February 5th, 2008


The Quagga

Those zonkey posts reminded me of something way cooler.

The quagga is an extinct subspecies of the plains zebra, which was once found in great numbers in South Africa's Cape Province and the southern part of the Orange Free State. It was distinguished from other zebras by having the usual vivid marks on the front part of the body only. In the mid-section, the stripes faded and the dark, inter-stripe spaces became wider, and the rear parts were a plain brown. The name comes from a Khoikhoi word for zebra and is onomatopoeic, being said to resemble the quagga's call. The only Quagga to ever have been photographed alive was the Regent's Park Zoo mare in London (pictured above).

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Stylidium turbinatum

When plants attack...

(Image source: Ray @ gdaywa.com)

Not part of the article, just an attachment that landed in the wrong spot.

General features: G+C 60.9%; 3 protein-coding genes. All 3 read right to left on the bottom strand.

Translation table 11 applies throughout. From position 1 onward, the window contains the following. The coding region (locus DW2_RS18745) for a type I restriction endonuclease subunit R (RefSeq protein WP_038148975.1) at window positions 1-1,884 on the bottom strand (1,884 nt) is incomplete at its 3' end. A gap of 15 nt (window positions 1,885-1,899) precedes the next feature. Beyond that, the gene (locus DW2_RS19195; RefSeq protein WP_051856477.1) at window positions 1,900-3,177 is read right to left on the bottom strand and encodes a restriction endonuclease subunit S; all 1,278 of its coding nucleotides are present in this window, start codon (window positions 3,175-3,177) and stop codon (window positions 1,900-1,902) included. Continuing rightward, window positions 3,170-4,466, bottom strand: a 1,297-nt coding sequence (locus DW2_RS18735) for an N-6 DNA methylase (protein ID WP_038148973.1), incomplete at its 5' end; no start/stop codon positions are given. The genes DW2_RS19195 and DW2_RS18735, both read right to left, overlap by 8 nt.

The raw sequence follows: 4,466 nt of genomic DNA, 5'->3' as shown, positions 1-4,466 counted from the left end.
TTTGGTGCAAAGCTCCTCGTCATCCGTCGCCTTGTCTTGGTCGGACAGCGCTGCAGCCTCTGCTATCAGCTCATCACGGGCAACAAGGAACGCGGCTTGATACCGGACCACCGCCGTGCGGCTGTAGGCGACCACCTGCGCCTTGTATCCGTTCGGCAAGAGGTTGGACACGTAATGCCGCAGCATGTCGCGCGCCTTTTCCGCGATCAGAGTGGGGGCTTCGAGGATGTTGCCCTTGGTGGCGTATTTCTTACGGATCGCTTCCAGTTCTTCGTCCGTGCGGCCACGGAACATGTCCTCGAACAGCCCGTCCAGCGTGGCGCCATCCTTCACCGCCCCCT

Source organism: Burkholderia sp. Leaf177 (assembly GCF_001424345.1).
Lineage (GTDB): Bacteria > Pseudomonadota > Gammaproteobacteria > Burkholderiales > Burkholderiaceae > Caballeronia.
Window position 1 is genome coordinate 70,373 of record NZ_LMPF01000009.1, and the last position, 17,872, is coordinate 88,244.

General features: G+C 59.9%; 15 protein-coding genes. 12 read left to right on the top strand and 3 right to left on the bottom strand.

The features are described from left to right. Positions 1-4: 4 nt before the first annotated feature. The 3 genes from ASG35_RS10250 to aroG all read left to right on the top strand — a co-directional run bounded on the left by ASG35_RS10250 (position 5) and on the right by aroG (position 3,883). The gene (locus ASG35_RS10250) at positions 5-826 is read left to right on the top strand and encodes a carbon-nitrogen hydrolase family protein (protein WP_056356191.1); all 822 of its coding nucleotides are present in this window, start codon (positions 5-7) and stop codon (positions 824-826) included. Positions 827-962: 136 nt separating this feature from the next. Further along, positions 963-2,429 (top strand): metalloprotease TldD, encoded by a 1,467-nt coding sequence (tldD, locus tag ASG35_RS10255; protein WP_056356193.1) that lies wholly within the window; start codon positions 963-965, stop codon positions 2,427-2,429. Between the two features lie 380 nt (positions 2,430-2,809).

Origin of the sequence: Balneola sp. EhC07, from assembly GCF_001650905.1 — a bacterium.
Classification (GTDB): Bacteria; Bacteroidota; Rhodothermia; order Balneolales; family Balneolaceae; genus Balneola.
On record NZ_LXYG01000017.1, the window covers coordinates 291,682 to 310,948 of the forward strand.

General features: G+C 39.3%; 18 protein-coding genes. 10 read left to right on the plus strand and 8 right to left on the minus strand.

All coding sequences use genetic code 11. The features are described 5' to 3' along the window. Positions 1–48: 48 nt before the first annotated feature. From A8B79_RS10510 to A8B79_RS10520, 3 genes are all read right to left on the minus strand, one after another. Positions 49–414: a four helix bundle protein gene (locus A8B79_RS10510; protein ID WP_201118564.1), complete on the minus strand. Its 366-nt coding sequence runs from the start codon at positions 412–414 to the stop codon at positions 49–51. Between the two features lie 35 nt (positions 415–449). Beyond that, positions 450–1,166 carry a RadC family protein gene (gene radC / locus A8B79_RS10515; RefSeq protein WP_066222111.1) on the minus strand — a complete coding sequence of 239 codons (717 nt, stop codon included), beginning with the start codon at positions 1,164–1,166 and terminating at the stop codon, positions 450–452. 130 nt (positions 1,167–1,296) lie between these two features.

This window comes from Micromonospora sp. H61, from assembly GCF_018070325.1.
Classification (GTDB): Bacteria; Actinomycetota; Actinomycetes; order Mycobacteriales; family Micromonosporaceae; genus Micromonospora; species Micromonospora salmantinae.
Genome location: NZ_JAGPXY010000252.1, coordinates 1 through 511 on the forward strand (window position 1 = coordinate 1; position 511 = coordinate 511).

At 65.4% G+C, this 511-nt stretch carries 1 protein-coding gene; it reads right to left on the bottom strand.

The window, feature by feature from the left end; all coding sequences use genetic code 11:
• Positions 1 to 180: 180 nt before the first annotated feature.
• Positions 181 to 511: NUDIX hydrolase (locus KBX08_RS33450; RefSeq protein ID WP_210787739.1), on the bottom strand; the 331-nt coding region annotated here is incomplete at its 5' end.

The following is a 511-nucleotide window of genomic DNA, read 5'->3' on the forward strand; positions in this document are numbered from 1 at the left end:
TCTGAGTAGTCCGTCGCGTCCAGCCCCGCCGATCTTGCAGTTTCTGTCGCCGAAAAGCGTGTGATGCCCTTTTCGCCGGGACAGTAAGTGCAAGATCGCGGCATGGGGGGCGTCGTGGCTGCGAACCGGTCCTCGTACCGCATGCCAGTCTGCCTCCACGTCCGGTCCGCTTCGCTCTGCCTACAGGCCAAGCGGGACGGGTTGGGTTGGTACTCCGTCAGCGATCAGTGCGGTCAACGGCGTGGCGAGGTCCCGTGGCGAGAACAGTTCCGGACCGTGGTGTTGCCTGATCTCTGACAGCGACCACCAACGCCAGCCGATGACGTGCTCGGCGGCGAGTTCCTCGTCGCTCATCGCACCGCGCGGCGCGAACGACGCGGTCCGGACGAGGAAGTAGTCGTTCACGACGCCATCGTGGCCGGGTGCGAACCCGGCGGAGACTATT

Folks from Australia might consider this post about one of their common wildflowers to be quite dull, so I'll try to keep it interesting, I promise. Above you see one of the species of triggerplant (genus Stylidium), a rare 3-lobed corolla mutant (they typically have four corolla lobes–or "petals"–with a fifth highly reduced). It's column, the fused male and female reproductive organs, has been triggered by the pollinator rooting around in the corolla tube, searching for nectar. The column, which normally rests underneath the flower, springs forward in milliseconds, dusting the unsuspecting pollinator with pollen (or picking it up from an already dusted insect as the stigma takes over the column once pollen has been shed). This aids in cross-pollination.

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Who said plants aren't motile?!